Endothelium-Dependent Relaxation of Collateral Microvessels After Intramuscular Gene Transfer of Vascular Endothelial Growth Factor in a Rat Model of Hindlimb Ischemia
Background—Recent investigations have demonstrated the ability of vascular endothelial growth factor (VEGF) to augment the development of collateral arteries in vivo. In vitro studies have suggested that the use of VEGF also improves the endothelium-dependent relaxation of collaterals at the microvascular level. The purpose of this study was to determine in vivo the extent to which vasomotor responses of collateral microvessels are altered after VEGF treatment.
Methods and Results—Ischemia was induced in the hindlimb of 35 rats by excision of the femoral artery. Immediately thereafter, 400 μg of a plasmid encoding VEGF or β-galactosidase (control) was transfected into limb muscles. Four weeks later, synchrotron radiation microangiography, with a spatial resolution of 30 μm, was performed to document the reactivity of collateral microvessels. Administration of the endothelium-dependent vasodilator acetylcholine failed to induce dilation of collateral microvessels in control animals. By contrast, profound dilation of collaterals was observed after acetylcholine in VEGF-treated animals. This response was evident in vessels with a linear appearance but not in those with an undulating appearance. The resulting blood flow in the ischemic limb after administration of acetylcholine in the control animals was only 64.6±17.0% of that of the contralateral normal limb, whereas blood flow was augmented to 106.1±8.4% in VEGF-treated animals (P<0.05).
Conclusions—These results demonstrate in vivo that the use of VEGF restores impaired vasomotor responses in some types of collateral microvessels, which may help to provide a basis for understanding the microcirculation after therapeutic angiogenesis with VEGF.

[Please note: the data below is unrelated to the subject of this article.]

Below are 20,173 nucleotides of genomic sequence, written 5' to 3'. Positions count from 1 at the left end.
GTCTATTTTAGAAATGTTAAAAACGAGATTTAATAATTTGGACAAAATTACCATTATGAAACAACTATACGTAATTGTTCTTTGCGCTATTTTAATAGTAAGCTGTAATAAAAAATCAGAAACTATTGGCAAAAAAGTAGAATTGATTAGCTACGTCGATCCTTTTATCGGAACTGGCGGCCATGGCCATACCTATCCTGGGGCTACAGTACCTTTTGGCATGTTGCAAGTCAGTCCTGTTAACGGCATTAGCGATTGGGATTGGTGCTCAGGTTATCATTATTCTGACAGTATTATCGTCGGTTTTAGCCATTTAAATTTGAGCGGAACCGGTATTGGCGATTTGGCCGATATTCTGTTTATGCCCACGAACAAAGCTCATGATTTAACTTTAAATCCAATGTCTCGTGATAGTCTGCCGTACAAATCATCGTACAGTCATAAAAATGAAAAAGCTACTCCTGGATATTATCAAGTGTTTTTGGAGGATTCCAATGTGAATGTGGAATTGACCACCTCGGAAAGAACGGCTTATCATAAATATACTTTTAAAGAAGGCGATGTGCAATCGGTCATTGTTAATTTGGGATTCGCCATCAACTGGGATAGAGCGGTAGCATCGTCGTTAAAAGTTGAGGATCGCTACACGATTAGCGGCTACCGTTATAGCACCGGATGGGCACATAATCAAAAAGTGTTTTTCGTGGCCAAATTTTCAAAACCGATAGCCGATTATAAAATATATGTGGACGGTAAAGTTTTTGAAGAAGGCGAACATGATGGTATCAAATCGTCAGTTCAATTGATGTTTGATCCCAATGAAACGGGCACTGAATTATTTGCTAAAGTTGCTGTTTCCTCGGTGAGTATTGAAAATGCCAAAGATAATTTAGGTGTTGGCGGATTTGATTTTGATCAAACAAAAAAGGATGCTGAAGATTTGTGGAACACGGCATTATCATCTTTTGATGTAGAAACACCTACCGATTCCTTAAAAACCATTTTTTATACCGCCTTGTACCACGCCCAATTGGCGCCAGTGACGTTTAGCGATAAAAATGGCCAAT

Collateral vessels respond to numerous vasoactive agents and play an active role in regulation of blood flow to ischemic tissues. However, the vasomotor responses of collaterals, whether these collaterals are large conduit vessels or small arterioles, differ markedly from those of innate vessels. Specifically, vasomotor responses of relatively large collateral vessels to endothelium-dependent agents such as acetylcholine (ACh) have been shown angiographically to be impaired in ischemic limbs in vivo.1 In vitro studies also have shown that endothelium-dependent relaxation of coronary collaterals is depressed markedly at the microvascular level.2
Recent investigations have established that exogenously administered angiogenic growth factors can induce the formation of new blood vessels and enhance collateral blood flow to ischemic tissues.3 A number of naturally occurring growth factors could potentially induce or accelerate angiogenesis by stimulating endothelial cell proliferation and migration. Among these, the most potent endothelial mitogen may be vascular endothelial growth factor (VEGF).4